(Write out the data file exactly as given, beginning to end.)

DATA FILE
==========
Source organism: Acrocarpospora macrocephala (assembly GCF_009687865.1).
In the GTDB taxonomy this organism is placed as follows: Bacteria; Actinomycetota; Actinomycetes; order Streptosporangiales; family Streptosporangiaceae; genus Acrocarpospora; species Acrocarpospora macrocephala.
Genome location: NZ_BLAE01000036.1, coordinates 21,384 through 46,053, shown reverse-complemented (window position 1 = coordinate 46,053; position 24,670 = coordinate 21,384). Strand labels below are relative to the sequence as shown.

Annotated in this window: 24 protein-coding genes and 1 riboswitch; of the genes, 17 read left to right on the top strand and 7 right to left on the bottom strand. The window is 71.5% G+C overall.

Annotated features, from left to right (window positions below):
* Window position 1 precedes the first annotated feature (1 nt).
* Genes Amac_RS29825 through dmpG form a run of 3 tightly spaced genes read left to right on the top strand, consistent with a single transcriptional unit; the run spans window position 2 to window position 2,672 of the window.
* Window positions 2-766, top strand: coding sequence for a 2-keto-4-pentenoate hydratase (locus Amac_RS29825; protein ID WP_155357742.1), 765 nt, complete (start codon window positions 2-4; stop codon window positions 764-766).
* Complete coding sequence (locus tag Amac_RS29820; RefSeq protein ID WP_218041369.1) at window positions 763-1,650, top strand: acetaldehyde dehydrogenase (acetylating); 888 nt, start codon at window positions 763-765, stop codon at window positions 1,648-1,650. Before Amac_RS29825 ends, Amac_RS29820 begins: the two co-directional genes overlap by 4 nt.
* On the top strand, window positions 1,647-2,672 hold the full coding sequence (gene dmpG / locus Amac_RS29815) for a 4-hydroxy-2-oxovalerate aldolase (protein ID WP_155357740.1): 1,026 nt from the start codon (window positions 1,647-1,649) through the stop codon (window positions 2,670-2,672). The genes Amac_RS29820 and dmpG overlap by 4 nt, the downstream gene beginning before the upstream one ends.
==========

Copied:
Source organism: Acrocarpospora macrocephala (assembly GCF_009687865.1).
In the GTDB taxonomy this organism is placed as follows: Bacteria; Actinomycetota; Actinomycetes; order Streptosporangiales; family Streptosporangiaceae; genus Acrocarpospora; species Acrocarpospora macrocephala.
Genome location: NZ_BLAE01000036.1, coordinates 21,384 through 46,053, shown reverse-complemented (window position 1 = coordinate 46,053; position 24,670 = coordinate 21,384). Strand labels below are relative to the sequence as shown.

Annotated in this window: 24 protein-coding genes and 1 riboswitch; of the genes, 17 read left to right on the top strand and 7 right to left on the bottom strand. The window is 71.5% G+C overall.

Annotated features, from left to right (window positions below):
* Window position 1 precedes the first annotated feature (1 nt).
* Genes Amac_RS29825 through dmpG form a run of 3 tightly spaced genes read left to right on the top strand, consistent with a single transcriptional unit; the run spans window position 2 to window position 2,672 of the window.
* Window positions 2-766, top strand: coding sequence for a 2-keto-4-pentenoate hydratase (locus Amac_RS29825; protein ID WP_155357742.1), 765 nt, complete (start codon window positions 2-4; stop codon window positions 764-766).
* Complete coding sequence (locus tag Amac_RS29820; RefSeq protein ID WP_218041369.1) at window positions 763-1,650, top strand: acetaldehyde dehydrogenase (acetylating); 888 nt, start codon at window positions 763-765, stop codon at window positions 1,648-1,650. Before Amac_RS29825 ends, Amac_RS29820 begins: the two co-directional genes overlap by 4 nt.
* On the top strand, window positions 1,647-2,672 hold the full coding sequence (gene dmpG / locus Amac_RS29815) for a 4-hydroxy-2-oxovalerate aldolase (protein ID WP_155357740.1): 1,026 nt from the start codon (window positions 1,647-1,649) through the stop codon (window positions 2,670-2,672). The genes Amac_RS29820 and dmpG overlap by 4 nt, the downstream gene beginning before the upstream one ends.